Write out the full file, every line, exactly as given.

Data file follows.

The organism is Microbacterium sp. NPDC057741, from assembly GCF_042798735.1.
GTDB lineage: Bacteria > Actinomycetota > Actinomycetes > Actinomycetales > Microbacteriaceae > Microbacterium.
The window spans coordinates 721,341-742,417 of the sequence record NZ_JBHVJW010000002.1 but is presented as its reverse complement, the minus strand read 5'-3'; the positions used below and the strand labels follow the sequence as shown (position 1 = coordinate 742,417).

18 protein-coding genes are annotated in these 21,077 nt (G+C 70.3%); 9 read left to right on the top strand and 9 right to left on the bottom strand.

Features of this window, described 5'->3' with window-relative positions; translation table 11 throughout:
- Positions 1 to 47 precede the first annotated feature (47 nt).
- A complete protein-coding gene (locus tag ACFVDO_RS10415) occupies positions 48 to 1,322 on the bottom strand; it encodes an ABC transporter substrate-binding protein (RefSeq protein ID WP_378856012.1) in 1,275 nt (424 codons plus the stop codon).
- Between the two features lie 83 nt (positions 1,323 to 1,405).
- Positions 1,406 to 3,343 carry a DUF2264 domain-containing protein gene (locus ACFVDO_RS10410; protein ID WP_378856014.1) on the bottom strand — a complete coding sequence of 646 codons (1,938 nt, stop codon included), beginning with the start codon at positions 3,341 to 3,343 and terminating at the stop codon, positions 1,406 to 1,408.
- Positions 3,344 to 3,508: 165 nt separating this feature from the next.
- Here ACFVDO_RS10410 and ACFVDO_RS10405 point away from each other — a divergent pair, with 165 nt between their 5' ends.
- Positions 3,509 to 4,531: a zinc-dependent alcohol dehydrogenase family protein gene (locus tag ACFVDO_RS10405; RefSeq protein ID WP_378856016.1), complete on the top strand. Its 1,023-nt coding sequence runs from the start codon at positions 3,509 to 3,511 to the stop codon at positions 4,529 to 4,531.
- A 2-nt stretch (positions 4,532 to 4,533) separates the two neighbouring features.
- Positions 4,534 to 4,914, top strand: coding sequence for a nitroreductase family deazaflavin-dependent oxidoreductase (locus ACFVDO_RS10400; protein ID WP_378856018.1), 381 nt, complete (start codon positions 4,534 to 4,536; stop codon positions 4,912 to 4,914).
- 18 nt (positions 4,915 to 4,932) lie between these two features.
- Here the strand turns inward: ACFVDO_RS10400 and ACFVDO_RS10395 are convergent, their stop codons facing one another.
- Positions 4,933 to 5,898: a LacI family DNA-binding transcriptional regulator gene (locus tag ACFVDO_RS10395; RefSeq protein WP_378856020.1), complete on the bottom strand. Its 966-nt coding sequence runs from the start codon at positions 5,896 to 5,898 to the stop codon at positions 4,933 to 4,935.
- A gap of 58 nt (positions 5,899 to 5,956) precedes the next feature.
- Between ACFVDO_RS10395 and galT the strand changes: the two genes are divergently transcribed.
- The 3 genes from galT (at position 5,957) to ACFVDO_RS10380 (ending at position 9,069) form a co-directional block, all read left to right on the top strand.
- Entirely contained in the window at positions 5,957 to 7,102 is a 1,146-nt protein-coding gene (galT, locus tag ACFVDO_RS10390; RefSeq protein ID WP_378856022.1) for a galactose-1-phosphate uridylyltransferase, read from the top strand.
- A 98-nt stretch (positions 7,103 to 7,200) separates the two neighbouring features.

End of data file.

The organism is Microbacterium sp. NPDC057741, from assembly GCF_042798735.1.
GTDB lineage: Bacteria > Actinomycetota > Actinomycetes > Actinomycetales > Microbacteriaceae > Microbacterium.
The window spans coordinates 721,341-742,417 of the sequence record NZ_JBHVJW010000002.1 but is presented as its reverse complement, the minus strand read 5'-3'; the positions used below and the strand labels follow the sequence as shown (position 1 = coordinate 742,417).

18 protein-coding genes are annotated in these 21,077 nt (G+C 70.3%); 9 read left to right on the top strand and 9 right to left on the bottom strand.

Features of this window, described 5'->3' with window-relative positions; translation table 11 throughout:
- Positions 1 to 47 precede the first annotated feature (47 nt).
- A complete protein-coding gene (locus tag ACFVDO_RS10415) occupies positions 48 to 1,322 on the bottom strand; it encodes an ABC transporter substrate-binding protein (RefSeq protein ID WP_378856012.1) in 1,275 nt (424 codons plus the stop codon).
- Between the two features lie 83 nt (positions 1,323 to 1,405).
- Positions 1,406 to 3,343 carry a DUF2264 domain-containing protein gene (locus ACFVDO_RS10410; protein ID WP_378856014.1) on the bottom strand — a complete coding sequence of 646 codons (1,938 nt, stop codon included), beginning with the start codon at positions 3,341 to 3,343 and terminating at the stop codon, positions 1,406 to 1,408.
- Positions 3,344 to 3,508: 165 nt separating this feature from the next.
- Here ACFVDO_RS10410 and ACFVDO_RS10405 point away from each other — a divergent pair, with 165 nt between their 5' ends.
- Positions 3,509 to 4,531: a zinc-dependent alcohol dehydrogenase family protein gene (locus tag ACFVDO_RS10405; RefSeq protein ID WP_378856016.1), complete on the top strand. Its 1,023-nt coding sequence runs from the start codon at positions 3,509 to 3,511 to the stop codon at positions 4,529 to 4,531.
- A 2-nt stretch (positions 4,532 to 4,533) separates the two neighbouring features.
- Positions 4,534 to 4,914, top strand: coding sequence for a nitroreductase family deazaflavin-dependent oxidoreductase (locus ACFVDO_RS10400; protein ID WP_378856018.1), 381 nt, complete (start codon positions 4,534 to 4,536; stop codon positions 4,912 to 4,914).
- 18 nt (positions 4,915 to 4,932) lie between these two features.
- Here the strand turns inward: ACFVDO_RS10400 and ACFVDO_RS10395 are convergent, their stop codons facing one another.
- Positions 4,933 to 5,898: a LacI family DNA-binding transcriptional regulator gene (locus tag ACFVDO_RS10395; RefSeq protein WP_378856020.1), complete on the bottom strand. Its 966-nt coding sequence runs from the start codon at positions 5,896 to 5,898 to the stop codon at positions 4,933 to 4,935.
- A gap of 58 nt (positions 5,899 to 5,956) precedes the next feature.
- Between ACFVDO_RS10395 and galT the strand changes: the two genes are divergently transcribed.
- The 3 genes from galT (at position 5,957) to ACFVDO_RS10380 (ending at position 9,069) form a co-directional block, all read left to right on the top strand.
- Entirely contained in the window at positions 5,957 to 7,102 is a 1,146-nt protein-coding gene (galT, locus tag ACFVDO_RS10390; RefSeq protein ID WP_378856022.1) for a galactose-1-phosphate uridylyltransferase, read from the top strand.
- A 98-nt stretch (positions 7,103 to 7,200) separates the two neighbouring features.